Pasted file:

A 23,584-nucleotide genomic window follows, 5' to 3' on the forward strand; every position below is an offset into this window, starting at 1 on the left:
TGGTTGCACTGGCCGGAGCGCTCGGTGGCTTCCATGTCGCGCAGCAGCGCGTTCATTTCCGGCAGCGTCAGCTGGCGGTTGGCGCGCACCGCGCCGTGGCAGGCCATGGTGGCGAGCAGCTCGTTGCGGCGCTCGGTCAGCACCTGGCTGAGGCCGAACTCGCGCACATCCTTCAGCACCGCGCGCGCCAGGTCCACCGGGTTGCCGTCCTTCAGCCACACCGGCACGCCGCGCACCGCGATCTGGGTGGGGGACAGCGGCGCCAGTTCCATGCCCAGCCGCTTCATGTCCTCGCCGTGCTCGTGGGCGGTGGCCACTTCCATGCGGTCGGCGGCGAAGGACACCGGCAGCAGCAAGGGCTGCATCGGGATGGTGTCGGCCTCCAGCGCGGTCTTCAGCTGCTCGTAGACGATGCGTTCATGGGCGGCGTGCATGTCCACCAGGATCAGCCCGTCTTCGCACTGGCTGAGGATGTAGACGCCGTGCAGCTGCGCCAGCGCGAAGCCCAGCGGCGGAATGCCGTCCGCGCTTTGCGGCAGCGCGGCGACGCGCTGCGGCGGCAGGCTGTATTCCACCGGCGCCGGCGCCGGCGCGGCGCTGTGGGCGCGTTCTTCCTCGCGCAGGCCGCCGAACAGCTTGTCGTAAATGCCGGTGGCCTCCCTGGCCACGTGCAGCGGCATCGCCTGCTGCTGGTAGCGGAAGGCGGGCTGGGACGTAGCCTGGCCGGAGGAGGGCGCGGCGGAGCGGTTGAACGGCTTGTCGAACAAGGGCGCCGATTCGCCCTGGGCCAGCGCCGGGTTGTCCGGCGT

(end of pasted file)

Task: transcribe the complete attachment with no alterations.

A 23,584-nucleotide genomic window follows, 5' to 3' on the forward strand; every position below is an offset into this window, starting at 1 on the left:
TGGTTGCACTGGCCGGAGCGCTCGGTGGCTTCCATGTCGCGCAGCAGCGCGTTCATTTCCGGCAGCGTCAGCTGGCGGTTGGCGCGCACCGCGCCGTGGCAGGCCATGGTGGCGAGCAGCTCGTTGCGGCGCTCGGTCAGCACCTGGCTGAGGCCGAACTCGCGCACATCCTTCAGCACCGCGCGCGCCAGGTCCACCGGGTTGCCGTCCTTCAGCCACACCGGCACGCCGCGCACCGCGATCTGGGTGGGGGACAGCGGCGCCAGTTCCATGCCCAGCCGCTTCATGTCCTCGCCGTGCTCGTGGGCGGTGGCCACTTCCATGCGGTCGGCGGCGAAGGACACCGGCAGCAGCAAGGGCTGCATCGGGATGGTGTCGGCCTCCAGCGCGGTCTTCAGCTGCTCGTAGACGATGCGTTCATGGGCGGCGTGCATGTCCACCAGGATCAGCCCGTCTTCGCACTGGCTGAGGATGTAGACGCCGTGCAGCTGCGCCAGCGCGAAGCCCAGCGGCGGAATGCCGTCCGCGCTTTGCGGCAGCGCGGCGACGCGCTGCGGCGGCAGGCTGTATTCCACCGGCGCCGGCGCCGGCGCGGCGCTGTGGGCGCGTTCTTCCTCGCGCAGGCCGCCGAACAGCTTGTCGTAAATGCCGGTGGCCTCCCTGGCCACGTGCAGCGGCATCGCCTGCTGCTGGTAGCGGAAGGCGGGCTGGGACGTAGCCTGGCCGGAGGAGGGCGCGGCGGAGCGGTTGAACGGCTTGTCGAACAAGGGCGCCGATTCGCCCTGGGCCAGCGCCGGGTTGTCCGGCGT